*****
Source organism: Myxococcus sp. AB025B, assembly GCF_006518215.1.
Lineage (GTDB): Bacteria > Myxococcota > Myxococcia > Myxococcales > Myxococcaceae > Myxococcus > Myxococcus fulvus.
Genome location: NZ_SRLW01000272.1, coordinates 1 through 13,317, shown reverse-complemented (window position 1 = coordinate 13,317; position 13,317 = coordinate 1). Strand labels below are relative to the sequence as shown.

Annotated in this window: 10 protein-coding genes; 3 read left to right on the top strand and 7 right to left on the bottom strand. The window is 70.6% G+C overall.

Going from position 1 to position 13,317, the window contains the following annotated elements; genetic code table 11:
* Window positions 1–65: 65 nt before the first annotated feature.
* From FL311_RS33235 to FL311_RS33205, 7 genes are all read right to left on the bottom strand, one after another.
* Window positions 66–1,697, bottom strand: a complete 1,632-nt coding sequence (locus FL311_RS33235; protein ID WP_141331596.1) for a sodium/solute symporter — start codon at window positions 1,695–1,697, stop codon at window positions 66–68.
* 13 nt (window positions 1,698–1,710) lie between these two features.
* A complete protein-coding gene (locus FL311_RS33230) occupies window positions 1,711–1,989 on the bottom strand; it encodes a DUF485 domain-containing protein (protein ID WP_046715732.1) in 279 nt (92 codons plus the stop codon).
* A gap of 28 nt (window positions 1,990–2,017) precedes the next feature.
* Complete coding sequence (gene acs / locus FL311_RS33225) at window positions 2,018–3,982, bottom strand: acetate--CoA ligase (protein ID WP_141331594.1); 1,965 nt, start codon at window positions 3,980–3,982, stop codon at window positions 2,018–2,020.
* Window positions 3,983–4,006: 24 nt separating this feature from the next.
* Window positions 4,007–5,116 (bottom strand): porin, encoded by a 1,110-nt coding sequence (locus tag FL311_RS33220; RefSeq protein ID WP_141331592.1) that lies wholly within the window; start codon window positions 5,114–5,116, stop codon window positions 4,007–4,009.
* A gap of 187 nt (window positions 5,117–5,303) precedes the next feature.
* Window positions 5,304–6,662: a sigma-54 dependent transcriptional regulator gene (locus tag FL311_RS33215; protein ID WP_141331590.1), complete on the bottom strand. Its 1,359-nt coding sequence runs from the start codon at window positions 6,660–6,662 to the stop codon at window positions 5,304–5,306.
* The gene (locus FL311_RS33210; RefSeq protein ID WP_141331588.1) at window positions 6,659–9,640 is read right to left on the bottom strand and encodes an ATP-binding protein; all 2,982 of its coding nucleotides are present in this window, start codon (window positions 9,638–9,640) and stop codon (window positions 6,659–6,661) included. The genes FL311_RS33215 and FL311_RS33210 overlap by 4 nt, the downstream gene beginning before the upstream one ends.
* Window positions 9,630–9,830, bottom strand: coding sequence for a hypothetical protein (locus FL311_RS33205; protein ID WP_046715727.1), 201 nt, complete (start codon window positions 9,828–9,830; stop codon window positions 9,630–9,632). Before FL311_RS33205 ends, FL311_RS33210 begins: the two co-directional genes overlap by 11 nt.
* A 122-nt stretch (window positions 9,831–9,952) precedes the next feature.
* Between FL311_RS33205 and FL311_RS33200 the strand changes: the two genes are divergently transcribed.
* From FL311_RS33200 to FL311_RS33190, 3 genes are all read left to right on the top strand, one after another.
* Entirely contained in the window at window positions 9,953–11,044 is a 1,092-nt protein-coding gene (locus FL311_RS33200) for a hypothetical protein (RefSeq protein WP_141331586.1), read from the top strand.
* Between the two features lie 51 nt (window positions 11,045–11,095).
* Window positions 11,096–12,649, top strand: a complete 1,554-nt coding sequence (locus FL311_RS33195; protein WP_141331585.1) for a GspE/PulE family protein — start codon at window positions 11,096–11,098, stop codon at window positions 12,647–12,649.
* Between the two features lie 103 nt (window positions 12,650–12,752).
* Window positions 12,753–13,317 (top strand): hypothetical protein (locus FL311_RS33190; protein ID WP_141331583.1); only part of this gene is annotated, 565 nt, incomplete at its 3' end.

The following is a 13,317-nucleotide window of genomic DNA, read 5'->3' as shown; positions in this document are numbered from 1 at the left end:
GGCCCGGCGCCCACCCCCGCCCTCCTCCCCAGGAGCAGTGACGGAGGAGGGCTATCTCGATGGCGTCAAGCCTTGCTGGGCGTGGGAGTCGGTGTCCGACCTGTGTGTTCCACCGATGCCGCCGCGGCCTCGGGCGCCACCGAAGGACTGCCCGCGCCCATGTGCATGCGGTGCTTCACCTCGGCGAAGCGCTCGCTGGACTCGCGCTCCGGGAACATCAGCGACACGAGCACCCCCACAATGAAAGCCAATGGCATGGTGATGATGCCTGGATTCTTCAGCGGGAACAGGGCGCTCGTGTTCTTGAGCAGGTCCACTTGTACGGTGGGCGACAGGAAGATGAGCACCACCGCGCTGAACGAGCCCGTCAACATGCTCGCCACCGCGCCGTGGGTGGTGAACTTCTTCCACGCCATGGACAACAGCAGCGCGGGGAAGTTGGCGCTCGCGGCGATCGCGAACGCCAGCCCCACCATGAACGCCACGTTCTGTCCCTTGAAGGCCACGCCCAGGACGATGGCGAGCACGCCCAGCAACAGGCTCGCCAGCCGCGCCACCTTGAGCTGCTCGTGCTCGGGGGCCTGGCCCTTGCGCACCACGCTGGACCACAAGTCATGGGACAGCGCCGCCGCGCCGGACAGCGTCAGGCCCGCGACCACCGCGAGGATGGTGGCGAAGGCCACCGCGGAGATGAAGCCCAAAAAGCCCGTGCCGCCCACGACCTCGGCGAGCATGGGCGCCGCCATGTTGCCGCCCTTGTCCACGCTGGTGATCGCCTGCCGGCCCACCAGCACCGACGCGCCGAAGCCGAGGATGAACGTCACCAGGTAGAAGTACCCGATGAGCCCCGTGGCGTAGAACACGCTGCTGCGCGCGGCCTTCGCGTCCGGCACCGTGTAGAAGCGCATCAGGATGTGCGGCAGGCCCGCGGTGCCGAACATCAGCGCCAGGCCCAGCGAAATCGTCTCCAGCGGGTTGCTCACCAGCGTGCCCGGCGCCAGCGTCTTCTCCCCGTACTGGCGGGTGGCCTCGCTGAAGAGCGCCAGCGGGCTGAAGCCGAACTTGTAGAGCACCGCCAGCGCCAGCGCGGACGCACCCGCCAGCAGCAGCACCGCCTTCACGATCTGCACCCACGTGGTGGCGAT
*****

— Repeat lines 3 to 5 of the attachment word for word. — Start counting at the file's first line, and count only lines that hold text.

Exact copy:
Genome location: NZ_SRLW01000272.1, coordinates 1 through 13,317, shown reverse-complemented (window position 1 = coordinate 13,317; position 13,317 = coordinate 1). Strand labels below are relative to the sequence as shown.

Annotated in this window: 10 protein-coding genes; 3 read left to right on the top strand and 7 right to left on the bottom strand. The window is 70.6% G+C overall.

Going from position 1 to position 13,317, the window contains the following annotated elements; genetic code table 11: